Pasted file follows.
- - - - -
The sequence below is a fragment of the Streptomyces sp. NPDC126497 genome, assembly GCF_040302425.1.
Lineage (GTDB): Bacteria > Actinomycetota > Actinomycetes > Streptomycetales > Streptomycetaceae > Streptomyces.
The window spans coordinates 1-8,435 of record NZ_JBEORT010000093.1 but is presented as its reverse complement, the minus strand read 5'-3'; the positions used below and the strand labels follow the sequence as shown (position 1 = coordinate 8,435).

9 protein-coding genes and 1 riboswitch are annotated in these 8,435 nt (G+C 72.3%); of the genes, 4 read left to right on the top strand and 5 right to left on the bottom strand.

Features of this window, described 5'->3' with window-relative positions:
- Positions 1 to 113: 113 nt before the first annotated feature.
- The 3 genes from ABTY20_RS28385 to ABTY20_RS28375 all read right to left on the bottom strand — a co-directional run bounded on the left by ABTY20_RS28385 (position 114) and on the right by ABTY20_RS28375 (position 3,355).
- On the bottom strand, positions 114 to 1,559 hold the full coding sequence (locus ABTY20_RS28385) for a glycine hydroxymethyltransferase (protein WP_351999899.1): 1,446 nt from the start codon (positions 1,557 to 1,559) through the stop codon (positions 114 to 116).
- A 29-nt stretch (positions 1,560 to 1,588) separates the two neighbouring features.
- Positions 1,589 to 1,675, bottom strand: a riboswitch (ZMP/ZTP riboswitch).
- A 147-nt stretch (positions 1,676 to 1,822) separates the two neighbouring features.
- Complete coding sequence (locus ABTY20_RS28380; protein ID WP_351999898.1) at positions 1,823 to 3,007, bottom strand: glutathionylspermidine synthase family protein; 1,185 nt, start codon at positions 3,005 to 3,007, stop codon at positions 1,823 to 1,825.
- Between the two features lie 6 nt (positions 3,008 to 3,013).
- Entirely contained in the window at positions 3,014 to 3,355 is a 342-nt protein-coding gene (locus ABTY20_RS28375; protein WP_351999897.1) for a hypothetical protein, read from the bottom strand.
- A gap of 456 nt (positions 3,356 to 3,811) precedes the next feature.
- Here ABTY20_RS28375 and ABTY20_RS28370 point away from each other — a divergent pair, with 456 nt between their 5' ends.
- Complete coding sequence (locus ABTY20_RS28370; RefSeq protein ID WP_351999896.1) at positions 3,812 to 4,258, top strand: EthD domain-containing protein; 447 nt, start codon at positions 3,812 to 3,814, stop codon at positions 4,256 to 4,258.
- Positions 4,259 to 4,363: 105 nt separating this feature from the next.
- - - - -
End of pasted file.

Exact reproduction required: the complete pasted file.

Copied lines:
The sequence below is a fragment of the Streptomyces sp. NPDC126497 genome, assembly GCF_040302425.1.
Lineage (GTDB): Bacteria > Actinomycetota > Actinomycetes > Streptomycetales > Streptomycetaceae > Streptomyces.
The window spans coordinates 1-8,435 of record NZ_JBEORT010000093.1 but is presented as its reverse complement, the minus strand read 5'-3'; the positions used below and the strand labels follow the sequence as shown (position 1 = coordinate 8,435).

9 protein-coding genes and 1 riboswitch are annotated in these 8,435 nt (G+C 72.3%); of the genes, 4 read left to right on the top strand and 5 right to left on the bottom strand.

Features of this window, described 5'->3' with window-relative positions:
- Positions 1 to 113: 113 nt before the first annotated feature.
- The 3 genes from ABTY20_RS28385 to ABTY20_RS28375 all read right to left on the bottom strand — a co-directional run bounded on the left by ABTY20_RS28385 (position 114) and on the right by ABTY20_RS28375 (position 3,355).
- On the bottom strand, positions 114 to 1,559 hold the full coding sequence (locus ABTY20_RS28385) for a glycine hydroxymethyltransferase (protein WP_351999899.1): 1,446 nt from the start codon (positions 1,557 to 1,559) through the stop codon (positions 114 to 116).
- A 29-nt stretch (positions 1,560 to 1,588) separates the two neighbouring features.
- Positions 1,589 to 1,675, bottom strand: a riboswitch (ZMP/ZTP riboswitch).
- A 147-nt stretch (positions 1,676 to 1,822) separates the two neighbouring features.
- Complete coding sequence (locus ABTY20_RS28380; protein ID WP_351999898.1) at positions 1,823 to 3,007, bottom strand: glutathionylspermidine synthase family protein; 1,185 nt, start codon at positions 3,005 to 3,007, stop codon at positions 1,823 to 1,825.
- Between the two features lie 6 nt (positions 3,008 to 3,013).
- Entirely contained in the window at positions 3,014 to 3,355 is a 342-nt protein-coding gene (locus ABTY20_RS28375; protein WP_351999897.1) for a hypothetical protein, read from the bottom strand.
- A gap of 456 nt (positions 3,356 to 3,811) precedes the next feature.
- Here ABTY20_RS28375 and ABTY20_RS28370 point away from each other — a divergent pair, with 456 nt between their 5' ends.
- Complete coding sequence (locus ABTY20_RS28370; RefSeq protein ID WP_351999896.1) at positions 3,812 to 4,258, top strand: EthD domain-containing protein; 447 nt, start codon at positions 3,812 to 3,814, stop codon at positions 4,256 to 4,258.
- Positions 4,259 to 4,363: 105 nt separating this feature from the next.